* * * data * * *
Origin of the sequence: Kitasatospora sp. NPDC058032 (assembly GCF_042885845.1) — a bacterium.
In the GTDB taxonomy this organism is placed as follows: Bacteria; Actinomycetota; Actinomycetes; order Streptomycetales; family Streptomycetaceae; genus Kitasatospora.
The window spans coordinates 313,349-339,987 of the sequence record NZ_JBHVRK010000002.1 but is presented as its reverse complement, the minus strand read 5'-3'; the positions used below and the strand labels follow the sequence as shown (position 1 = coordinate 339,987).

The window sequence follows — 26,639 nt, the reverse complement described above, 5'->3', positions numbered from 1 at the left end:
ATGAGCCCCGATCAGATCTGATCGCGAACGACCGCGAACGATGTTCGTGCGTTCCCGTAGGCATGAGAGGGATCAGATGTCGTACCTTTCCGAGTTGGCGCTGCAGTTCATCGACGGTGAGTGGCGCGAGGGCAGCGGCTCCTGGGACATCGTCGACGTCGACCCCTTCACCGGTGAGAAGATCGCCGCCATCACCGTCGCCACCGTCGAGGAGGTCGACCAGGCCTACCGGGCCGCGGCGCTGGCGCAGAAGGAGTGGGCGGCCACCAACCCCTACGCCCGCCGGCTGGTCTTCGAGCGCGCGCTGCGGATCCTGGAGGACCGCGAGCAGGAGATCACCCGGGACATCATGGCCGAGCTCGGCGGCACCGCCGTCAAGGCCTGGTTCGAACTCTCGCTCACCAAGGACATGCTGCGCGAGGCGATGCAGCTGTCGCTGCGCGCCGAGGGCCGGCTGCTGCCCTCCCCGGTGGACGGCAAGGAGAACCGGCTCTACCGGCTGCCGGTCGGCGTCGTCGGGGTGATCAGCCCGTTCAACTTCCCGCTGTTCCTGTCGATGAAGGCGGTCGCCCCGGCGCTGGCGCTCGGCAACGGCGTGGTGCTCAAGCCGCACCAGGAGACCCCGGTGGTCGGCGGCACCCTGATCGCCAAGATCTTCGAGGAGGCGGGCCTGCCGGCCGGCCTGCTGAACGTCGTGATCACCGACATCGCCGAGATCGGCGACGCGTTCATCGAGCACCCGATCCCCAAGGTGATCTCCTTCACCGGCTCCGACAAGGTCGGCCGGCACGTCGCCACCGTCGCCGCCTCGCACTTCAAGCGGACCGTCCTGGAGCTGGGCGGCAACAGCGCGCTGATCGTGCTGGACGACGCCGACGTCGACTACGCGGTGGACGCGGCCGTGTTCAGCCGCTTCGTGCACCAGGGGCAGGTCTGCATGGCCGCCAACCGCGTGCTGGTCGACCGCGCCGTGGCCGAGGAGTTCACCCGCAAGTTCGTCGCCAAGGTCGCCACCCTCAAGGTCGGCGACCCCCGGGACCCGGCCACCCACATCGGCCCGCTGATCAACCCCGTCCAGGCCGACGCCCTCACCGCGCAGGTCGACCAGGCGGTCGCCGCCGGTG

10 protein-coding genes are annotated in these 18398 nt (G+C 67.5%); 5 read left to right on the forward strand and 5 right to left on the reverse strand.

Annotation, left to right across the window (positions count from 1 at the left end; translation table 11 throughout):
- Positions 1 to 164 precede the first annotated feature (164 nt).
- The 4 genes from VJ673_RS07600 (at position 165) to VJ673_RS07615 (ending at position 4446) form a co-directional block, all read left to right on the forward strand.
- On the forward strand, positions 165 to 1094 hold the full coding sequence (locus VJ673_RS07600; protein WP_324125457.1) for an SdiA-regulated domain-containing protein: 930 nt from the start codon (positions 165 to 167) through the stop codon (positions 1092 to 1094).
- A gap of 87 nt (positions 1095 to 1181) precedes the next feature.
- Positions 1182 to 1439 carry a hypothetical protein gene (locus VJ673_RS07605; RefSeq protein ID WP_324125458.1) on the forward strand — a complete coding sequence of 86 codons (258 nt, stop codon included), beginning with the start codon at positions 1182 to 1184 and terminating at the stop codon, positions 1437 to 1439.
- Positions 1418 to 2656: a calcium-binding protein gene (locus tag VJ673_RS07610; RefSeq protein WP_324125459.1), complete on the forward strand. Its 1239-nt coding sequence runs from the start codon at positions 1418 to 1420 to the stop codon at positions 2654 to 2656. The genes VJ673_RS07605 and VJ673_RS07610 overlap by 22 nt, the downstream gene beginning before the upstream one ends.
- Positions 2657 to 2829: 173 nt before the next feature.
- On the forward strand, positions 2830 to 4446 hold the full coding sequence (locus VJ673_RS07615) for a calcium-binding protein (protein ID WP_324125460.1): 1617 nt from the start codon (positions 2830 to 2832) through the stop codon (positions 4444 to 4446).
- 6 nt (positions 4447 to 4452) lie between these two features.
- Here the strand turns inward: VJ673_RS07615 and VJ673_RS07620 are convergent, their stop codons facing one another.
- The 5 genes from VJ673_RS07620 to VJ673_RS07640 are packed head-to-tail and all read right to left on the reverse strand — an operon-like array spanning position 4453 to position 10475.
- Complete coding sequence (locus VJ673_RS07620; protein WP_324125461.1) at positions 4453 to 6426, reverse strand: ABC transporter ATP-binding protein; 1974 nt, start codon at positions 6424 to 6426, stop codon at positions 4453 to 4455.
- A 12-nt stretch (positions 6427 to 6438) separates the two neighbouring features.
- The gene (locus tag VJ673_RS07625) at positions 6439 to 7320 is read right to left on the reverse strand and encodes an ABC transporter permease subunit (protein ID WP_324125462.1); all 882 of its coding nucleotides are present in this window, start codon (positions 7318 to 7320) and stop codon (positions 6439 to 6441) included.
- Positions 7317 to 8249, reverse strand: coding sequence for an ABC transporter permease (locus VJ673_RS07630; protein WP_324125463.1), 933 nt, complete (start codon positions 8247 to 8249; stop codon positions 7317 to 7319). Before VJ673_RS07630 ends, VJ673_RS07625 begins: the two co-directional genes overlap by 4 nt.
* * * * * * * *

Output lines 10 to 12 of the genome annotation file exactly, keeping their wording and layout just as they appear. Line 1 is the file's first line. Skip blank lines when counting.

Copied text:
- On the forward strand, positions 165 to 1094 hold the full coding sequence (locus VJ673_RS07600; protein WP_324125457.1) for an SdiA-regulated domain-containing protein: 930 nt from the start codon (positions 165 to 167) through the stop codon (positions 1092 to 1094).
- A gap of 87 nt (positions 1095 to 1181) precedes the next feature.
- Positions 1182 to 1439 carry a hypothetical protein gene (locus VJ673_RS07605; RefSeq protein ID WP_324125458.1) on the forward strand — a complete coding sequence of 86 codons (258 nt, stop codon included), beginning with the start codon at positions 1182 to 1184 and terminating at the stop codon, positions 1437 to 1439.